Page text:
In his speech on immigration this afternoon, Senator Marco Rubio said,
“We focus so much on how immigrants could change America that we forget that America has always changed immigrants even more.”
While his statement may or may not be testable, Sen. Rubio raises a valid point: the United States of America undoubtedly changes its immigrants, for better or for worse. As much as fellow cynics and I like to decry the woes of this “Land of Opportunity,” some of these changes are indeed praiseworthy.
Speaking from my own context as a first-generation Asian immigrant, I ascribe the opening of my personality (from timid to adventurous) to growing up in America, where independence and healthy risk-taking are encouraged (as opposed to social conformity and prudence). In my mom I see greater appreciation of White American culture and deeper analysis of her own culture, leading to a fuller understanding of both cultures. For my family as well as for many immigrants families that I know, America has indeed provided more opportunities for learning, playing, working and enjoying than our home countries.
As much as I agree with the gist of Sen. Rubio’s speech (which I do recommend watching), I am cautious in accepting his optimism about America: “We are still the hope of the world … The miracle of America is still alive.” Upon hearing these words, my heart twists in a mixture of pride and disappointment. Yes, the U.S. government offers greater stability than many developing countries. Yes, first-generation immigrant parents often see the fruit of their labor in the success of their children and grandchildren. Yes, the passing of the Senate immigration bill moves our nation one step closer to greater justice in the American immigration system.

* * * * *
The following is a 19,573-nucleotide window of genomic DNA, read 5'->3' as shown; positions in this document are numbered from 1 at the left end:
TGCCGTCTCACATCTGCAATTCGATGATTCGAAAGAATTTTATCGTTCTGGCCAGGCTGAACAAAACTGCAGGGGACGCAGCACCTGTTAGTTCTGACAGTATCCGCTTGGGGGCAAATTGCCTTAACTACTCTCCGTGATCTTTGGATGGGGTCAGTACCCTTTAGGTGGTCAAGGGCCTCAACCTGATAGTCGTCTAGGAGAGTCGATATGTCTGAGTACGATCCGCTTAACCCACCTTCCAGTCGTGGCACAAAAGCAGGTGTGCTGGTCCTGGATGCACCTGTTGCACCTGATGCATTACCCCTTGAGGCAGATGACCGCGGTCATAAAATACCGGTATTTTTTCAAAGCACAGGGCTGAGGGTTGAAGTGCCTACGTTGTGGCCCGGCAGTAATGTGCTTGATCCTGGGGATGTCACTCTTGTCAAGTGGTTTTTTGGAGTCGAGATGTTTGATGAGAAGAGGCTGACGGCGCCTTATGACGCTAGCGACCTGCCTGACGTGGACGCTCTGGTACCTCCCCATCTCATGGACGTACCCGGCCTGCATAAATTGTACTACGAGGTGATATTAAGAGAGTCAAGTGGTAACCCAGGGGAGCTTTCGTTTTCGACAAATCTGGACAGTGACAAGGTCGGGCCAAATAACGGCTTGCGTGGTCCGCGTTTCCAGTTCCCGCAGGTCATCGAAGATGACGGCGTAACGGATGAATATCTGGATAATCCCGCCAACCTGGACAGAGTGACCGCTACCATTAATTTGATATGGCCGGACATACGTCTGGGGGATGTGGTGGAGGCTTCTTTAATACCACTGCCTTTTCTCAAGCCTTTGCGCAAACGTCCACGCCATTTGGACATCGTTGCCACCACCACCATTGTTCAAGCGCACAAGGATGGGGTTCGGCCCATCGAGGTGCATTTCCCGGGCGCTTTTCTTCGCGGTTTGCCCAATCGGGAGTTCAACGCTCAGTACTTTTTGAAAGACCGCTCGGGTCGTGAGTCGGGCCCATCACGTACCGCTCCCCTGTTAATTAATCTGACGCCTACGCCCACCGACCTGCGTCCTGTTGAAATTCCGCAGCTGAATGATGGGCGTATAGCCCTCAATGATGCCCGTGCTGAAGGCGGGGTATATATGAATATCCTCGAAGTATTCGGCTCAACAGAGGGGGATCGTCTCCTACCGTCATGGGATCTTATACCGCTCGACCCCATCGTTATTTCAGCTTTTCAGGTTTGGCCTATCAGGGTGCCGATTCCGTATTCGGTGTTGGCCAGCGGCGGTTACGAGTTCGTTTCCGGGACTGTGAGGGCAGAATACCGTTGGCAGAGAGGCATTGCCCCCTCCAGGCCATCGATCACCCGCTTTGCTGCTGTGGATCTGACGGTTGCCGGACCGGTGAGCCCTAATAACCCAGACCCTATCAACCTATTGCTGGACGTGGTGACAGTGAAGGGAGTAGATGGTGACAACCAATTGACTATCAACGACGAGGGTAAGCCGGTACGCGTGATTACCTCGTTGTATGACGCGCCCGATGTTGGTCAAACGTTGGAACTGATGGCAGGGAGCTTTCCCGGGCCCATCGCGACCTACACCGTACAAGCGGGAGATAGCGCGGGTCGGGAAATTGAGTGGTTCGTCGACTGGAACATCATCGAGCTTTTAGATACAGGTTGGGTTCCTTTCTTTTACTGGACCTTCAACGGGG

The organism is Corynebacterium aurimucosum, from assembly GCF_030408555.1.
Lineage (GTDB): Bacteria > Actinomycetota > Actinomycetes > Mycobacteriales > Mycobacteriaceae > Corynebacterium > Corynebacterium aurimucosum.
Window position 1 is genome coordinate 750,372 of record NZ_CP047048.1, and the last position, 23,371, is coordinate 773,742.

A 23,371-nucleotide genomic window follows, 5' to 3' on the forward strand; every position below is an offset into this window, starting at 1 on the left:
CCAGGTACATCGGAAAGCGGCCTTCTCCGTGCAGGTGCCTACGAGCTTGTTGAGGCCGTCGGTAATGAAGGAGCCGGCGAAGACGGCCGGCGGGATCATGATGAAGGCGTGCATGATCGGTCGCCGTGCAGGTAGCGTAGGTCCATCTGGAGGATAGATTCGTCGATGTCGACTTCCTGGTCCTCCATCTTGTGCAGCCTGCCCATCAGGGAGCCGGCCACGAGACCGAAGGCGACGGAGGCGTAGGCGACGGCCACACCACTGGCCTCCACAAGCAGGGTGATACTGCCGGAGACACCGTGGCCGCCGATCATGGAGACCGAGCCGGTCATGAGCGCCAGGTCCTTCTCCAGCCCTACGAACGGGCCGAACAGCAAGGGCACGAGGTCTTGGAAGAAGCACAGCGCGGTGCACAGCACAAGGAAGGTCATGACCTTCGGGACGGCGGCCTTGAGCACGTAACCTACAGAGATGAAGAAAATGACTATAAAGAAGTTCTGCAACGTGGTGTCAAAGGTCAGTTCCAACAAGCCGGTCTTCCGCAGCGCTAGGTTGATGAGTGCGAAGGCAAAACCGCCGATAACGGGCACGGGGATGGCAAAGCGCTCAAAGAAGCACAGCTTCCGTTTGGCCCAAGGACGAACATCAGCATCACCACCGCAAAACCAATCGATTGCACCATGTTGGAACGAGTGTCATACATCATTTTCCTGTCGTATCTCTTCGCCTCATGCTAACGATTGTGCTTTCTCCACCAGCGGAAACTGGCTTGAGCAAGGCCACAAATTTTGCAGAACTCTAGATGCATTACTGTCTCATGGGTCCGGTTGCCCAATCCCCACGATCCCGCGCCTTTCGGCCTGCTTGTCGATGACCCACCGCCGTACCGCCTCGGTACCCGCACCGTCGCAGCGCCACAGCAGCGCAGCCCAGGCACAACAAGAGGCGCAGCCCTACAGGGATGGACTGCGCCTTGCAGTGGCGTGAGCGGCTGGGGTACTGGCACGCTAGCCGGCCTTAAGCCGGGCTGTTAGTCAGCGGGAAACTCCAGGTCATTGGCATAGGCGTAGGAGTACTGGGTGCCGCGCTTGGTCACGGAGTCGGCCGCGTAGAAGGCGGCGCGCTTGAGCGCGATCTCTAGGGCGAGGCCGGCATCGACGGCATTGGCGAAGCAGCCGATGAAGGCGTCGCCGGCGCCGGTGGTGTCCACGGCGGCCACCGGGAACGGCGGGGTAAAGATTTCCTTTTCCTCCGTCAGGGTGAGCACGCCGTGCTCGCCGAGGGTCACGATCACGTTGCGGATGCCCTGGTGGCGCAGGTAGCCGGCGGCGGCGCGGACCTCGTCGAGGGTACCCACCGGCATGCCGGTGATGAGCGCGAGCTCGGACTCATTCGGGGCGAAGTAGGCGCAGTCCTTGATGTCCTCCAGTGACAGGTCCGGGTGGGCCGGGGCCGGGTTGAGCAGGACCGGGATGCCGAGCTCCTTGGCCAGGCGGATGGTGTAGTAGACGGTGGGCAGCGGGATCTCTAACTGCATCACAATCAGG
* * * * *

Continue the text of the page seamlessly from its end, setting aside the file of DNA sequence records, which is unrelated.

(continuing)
BUT (there’s always a but), the acquisition of bipartisan support of the bill in the Senate is only half the battle. The House has openly asserted its opposition to the Senate bill. It wants to craft its own version of the bill. Which makes me both love and hate our government: love, because it seeks to guard against arbitrary lawmaking; hate, because a victory here may end up as a defeat later on. Furthermore, the “miracle of America,” aka the American Dream, is “still alive” only for some, because it is conditional upon education, income, race, ethnicity and other factors. The reality is that many immigrants are experiencing just a sliver of the hope they envisioned.
Ultimately, the goal of the U.S. is not to be the hope of the world. We have tried this and failed, countless times, because the hope of the world is Jesus Christ. But in extending favor and assistance to people in search of a better life and empowering families to stay together, the U.S. can make small miracles happen in the daily lives of immigrants. Maybe the small miracles of everyday blessing, rather than the large “miracles” of lifelong luxury, are the real reasons to keep hoping for change.